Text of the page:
- Change in behavior. There are changes in behavior that can be associated with many types of illnesses or pain, and may indicate that your dog is suffering.
- Restlessness, agitation, hyper-activity
- Abnormal sleeping habits
- Withdrawn, fearful, increase or decrease in affection
- Aggression and resistance to handling
- Decreased appetite or weight loss. These signs are non-specific and can occur from the following diseases and many others. Weight loss can also occur with a normal appetite.
- Gastrointestinal disease (stomach, small or large intestine)
- Diseases of the pancreas, liver, kidneys or other internal organs
- Heart disease
- Kidney disease, which could be due to ingestion of a toxin, genetic, chronic kidney disease, infections, cancer or other causes
- Cushing’s Syndrome (a hormonal disease of the adrenal glands)
- Urinary tract infections, stones, or tumors (whether benign or cancerous)
- Neurologic problems
- Elevated calcium levels due to endocrine or kidney disease, cancer, with lymphoma and anal gland tumors being the most common, and many other causes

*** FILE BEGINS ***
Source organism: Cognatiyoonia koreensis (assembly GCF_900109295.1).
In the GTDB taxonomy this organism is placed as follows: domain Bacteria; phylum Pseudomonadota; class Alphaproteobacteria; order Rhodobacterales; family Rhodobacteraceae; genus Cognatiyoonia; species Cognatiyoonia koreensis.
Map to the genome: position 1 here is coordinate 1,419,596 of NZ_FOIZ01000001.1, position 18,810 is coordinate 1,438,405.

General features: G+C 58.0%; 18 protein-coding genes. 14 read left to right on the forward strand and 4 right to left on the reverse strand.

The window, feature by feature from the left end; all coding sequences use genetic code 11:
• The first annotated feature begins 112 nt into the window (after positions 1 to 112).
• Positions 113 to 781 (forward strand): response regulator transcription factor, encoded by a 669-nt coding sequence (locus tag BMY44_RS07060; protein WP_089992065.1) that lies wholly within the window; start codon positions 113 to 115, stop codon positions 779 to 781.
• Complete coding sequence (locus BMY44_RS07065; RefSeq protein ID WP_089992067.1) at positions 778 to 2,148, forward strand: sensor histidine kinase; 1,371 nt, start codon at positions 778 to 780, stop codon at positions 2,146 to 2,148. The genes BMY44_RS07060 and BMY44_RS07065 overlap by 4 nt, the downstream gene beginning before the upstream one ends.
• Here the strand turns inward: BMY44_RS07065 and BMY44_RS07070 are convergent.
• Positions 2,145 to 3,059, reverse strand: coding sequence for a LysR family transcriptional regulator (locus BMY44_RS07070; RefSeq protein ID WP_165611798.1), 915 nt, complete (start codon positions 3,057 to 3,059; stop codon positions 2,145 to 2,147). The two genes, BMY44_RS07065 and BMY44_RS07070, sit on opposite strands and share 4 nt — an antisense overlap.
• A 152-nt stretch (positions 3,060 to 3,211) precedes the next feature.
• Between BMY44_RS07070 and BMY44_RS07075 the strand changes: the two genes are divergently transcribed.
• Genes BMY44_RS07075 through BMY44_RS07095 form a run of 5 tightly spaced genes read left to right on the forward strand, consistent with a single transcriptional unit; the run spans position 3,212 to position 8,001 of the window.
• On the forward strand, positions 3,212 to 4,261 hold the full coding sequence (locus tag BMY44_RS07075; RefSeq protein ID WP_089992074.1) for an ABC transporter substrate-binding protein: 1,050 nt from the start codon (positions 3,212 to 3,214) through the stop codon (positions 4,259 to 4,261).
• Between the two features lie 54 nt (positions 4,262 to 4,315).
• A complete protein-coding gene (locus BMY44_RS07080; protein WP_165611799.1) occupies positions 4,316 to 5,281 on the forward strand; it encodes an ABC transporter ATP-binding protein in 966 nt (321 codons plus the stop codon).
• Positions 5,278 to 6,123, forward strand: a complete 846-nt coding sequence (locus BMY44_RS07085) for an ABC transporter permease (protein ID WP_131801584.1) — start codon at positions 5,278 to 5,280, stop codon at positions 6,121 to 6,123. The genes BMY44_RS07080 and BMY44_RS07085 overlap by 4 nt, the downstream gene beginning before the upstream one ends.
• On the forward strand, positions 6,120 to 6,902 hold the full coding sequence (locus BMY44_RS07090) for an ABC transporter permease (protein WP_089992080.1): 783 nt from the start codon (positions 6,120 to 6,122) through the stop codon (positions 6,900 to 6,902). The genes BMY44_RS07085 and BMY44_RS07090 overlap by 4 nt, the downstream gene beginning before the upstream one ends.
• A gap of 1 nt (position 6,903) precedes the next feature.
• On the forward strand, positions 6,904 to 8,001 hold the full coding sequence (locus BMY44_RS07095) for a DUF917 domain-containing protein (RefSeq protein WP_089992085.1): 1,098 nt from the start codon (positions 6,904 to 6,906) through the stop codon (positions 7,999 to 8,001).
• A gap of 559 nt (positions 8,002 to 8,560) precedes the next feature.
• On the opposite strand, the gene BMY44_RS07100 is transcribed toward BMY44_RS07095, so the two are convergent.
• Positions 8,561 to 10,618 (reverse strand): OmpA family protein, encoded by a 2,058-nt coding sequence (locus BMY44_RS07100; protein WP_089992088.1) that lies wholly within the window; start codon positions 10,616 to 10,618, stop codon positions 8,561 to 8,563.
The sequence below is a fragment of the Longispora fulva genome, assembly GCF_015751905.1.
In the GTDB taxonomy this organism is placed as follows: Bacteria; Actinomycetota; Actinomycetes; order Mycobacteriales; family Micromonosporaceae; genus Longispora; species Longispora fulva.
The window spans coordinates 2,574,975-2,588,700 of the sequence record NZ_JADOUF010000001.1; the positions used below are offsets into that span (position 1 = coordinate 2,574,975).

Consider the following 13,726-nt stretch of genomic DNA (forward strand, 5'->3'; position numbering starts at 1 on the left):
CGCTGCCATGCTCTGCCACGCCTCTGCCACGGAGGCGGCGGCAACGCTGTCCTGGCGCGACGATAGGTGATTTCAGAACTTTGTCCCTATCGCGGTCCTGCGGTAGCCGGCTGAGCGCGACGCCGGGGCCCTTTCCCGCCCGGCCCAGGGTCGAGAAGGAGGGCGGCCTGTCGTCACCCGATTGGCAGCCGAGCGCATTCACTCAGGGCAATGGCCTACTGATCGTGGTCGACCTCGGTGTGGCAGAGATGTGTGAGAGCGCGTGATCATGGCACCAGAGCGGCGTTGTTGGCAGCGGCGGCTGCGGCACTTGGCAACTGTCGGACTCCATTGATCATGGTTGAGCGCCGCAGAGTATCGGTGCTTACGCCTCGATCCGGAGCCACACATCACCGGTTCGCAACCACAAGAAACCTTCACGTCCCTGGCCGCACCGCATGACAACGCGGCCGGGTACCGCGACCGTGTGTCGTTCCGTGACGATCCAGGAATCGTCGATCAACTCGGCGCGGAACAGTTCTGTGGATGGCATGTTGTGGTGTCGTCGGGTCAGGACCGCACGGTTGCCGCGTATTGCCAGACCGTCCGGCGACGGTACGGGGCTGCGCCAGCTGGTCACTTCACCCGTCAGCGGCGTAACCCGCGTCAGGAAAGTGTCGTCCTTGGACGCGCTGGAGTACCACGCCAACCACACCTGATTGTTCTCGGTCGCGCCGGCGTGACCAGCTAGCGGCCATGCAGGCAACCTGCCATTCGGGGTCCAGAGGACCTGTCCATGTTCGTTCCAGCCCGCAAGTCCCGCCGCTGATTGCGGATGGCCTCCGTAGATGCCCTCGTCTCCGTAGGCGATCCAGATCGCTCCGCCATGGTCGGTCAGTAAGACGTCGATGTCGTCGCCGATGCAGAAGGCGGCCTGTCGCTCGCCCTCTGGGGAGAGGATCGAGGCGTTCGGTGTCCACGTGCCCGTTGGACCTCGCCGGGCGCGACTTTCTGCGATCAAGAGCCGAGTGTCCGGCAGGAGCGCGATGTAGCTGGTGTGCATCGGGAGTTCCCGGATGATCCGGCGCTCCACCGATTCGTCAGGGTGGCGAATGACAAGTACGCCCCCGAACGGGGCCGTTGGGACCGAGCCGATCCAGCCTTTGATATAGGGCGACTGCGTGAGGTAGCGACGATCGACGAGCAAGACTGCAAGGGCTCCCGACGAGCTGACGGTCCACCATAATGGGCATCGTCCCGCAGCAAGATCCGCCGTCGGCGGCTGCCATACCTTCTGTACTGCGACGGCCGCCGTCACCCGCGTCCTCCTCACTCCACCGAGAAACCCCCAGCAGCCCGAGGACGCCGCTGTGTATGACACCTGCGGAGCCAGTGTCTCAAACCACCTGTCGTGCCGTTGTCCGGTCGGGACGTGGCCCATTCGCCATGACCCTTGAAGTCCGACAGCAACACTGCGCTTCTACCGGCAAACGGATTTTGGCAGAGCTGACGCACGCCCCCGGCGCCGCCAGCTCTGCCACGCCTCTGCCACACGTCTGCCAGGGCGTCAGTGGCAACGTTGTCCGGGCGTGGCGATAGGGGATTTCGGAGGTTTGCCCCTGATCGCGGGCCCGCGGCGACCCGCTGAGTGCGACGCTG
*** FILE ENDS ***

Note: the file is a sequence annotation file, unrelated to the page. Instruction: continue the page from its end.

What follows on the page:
- Cough/labored breathing/excessive panting. Many dogs have a chronic, intermittent soft cough which may warrant evaluation, but is not as urgent as a new or worsening cough in a dog, that is also having any form of labored breathing (panting, belly is moving back and forth deeply or at a faster rate than usual). Causes include:
- Heart disease or heart failure
- Pneumonia and other diseases of the respiratory tract
- Anemia (decreased red blood cell count)
- Swallowing an object that is obstructing breathing
- Distended abdomen. A change in the appearance and size of the belly is often a cause of a serious disease.
- There may be fluid in the belly caused by:
- A benign or cancerous tumor
- Heart disease
- Liver failure
- Pancreatitis (sometimes after eating a fatty meal)
- Having swallowed an object that is obstructing
- Blood clotting disorder
- Bloat (Ballooning and dilatation or twisting of the stomach and/or intestines, known as GDV)
- Cushing’s syndrome
Get your own vet prescribed supplement here:
Hemp & Hips:
Ettinger, Stephen J., and Edward C. Feldman. Textbook of Veterinary Internal Medicine: Diseases of the Dog and the Cat. Elsevier Saunders, 2010.
Thompson, Mark S. Small Animal Medical Differential Diagnosis: a Book of Lists. 2nd ed., Elsevier, 2018.
Yin, Sophia A. The Small Animal Veterinary Nerdbook. Cattledog Press, 2010.